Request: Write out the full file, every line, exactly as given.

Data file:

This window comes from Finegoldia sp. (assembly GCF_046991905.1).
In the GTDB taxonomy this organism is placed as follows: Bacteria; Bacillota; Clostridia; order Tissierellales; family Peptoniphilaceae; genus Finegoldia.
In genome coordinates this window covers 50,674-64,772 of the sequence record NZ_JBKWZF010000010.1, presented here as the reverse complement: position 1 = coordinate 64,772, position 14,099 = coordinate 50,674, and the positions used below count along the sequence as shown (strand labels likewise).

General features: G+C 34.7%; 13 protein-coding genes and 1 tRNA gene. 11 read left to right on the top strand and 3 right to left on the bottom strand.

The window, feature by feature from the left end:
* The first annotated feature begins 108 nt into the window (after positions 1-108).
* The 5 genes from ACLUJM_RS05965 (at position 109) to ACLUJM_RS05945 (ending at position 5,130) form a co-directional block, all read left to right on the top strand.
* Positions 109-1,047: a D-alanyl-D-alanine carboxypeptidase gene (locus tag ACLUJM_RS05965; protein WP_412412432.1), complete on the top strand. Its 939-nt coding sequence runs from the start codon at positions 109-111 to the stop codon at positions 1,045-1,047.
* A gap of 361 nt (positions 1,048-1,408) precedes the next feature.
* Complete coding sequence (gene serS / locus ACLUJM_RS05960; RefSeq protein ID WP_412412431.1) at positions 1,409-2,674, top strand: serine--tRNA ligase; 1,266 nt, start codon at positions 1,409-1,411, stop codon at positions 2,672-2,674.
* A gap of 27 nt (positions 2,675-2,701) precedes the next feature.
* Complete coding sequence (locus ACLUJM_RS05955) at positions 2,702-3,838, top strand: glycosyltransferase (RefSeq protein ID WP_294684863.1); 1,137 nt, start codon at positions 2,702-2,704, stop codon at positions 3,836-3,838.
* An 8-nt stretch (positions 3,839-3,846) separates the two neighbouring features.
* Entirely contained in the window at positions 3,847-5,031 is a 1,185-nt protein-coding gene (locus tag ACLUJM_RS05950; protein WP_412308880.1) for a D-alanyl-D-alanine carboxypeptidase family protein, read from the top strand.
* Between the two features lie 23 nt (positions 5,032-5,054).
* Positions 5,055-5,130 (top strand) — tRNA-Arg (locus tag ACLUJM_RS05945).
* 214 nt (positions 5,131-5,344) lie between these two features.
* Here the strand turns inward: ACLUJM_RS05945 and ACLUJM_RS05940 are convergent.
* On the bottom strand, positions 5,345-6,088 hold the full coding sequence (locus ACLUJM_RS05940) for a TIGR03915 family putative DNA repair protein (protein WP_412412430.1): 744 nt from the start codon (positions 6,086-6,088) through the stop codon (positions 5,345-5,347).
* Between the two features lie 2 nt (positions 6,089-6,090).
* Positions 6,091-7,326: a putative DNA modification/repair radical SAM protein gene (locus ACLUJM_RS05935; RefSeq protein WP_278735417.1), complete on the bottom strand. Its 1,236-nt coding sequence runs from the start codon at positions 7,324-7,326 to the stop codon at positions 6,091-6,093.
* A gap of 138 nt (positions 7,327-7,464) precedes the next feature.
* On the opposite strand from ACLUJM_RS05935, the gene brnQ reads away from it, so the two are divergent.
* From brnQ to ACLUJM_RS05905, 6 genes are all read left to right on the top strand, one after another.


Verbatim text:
This window comes from Finegoldia sp. (assembly GCF_046991905.1).
In the GTDB taxonomy this organism is placed as follows: Bacteria; Bacillota; Clostridia; order Tissierellales; family Peptoniphilaceae; genus Finegoldia.
In genome coordinates this window covers 50,674-64,772 of the sequence record NZ_JBKWZF010000010.1, presented here as the reverse complement: position 1 = coordinate 64,772, position 14,099 = coordinate 50,674, and the positions used below count along the sequence as shown (strand labels likewise).

General features: G+C 34.7%; 13 protein-coding genes and 1 tRNA gene. 11 read left to right on the top strand and 3 right to left on the bottom strand.

The window, feature by feature from the left end:
* The first annotated feature begins 108 nt into the window (after positions 1-108).
* The 5 genes from ACLUJM_RS05965 (at position 109) to ACLUJM_RS05945 (ending at position 5,130) form a co-directional block, all read left to right on the top strand.
* Positions 109-1,047: a D-alanyl-D-alanine carboxypeptidase gene (locus tag ACLUJM_RS05965; protein WP_412412432.1), complete on the top strand. Its 939-nt coding sequence runs from the start codon at positions 109-111 to the stop codon at positions 1,045-1,047.
* A gap of 361 nt (positions 1,048-1,408) precedes the next feature.
* Complete coding sequence (gene serS / locus ACLUJM_RS05960; RefSeq protein ID WP_412412431.1) at positions 1,409-2,674, top strand: serine--tRNA ligase; 1,266 nt, start codon at positions 1,409-1,411, stop codon at positions 2,672-2,674.
* A gap of 27 nt (positions 2,675-2,701) precedes the next feature.
* Complete coding sequence (locus ACLUJM_RS05955) at positions 2,702-3,838, top strand: glycosyltransferase (RefSeq protein ID WP_294684863.1); 1,137 nt, start codon at positions 2,702-2,704, stop codon at positions 3,836-3,838.
* An 8-nt stretch (positions 3,839-3,846) separates the two neighbouring features.
* Entirely contained in the window at positions 3,847-5,031 is a 1,185-nt protein-coding gene (locus tag ACLUJM_RS05950; protein WP_412308880.1) for a D-alanyl-D-alanine carboxypeptidase family protein, read from the top strand.
* Between the two features lie 23 nt (positions 5,032-5,054).
* Positions 5,055-5,130 (top strand) — tRNA-Arg (locus tag ACLUJM_RS05945).
* 214 nt (positions 5,131-5,344) lie between these two features.
* Here the strand turns inward: ACLUJM_RS05945 and ACLUJM_RS05940 are convergent.
* On the bottom strand, positions 5,345-6,088 hold the full coding sequence (locus ACLUJM_RS05940) for a TIGR03915 family putative DNA repair protein (protein WP_412412430.1): 744 nt from the start codon (positions 6,086-6,088) through the stop codon (positions 5,345-5,347).
* Between the two features lie 2 nt (positions 6,089-6,090).
* Positions 6,091-7,326: a putative DNA modification/repair radical SAM protein gene (locus ACLUJM_RS05935; RefSeq protein WP_278735417.1), complete on the bottom strand. Its 1,236-nt coding sequence runs from the start codon at positions 7,324-7,326 to the stop codon at positions 6,091-6,093.
* A gap of 138 nt (positions 7,327-7,464) precedes the next feature.
* On the opposite strand from ACLUJM_RS05935, the gene brnQ reads away from it, so the two are divergent.
* From brnQ to ACLUJM_RS05905, 6 genes are all read left to right on the top strand, one after another.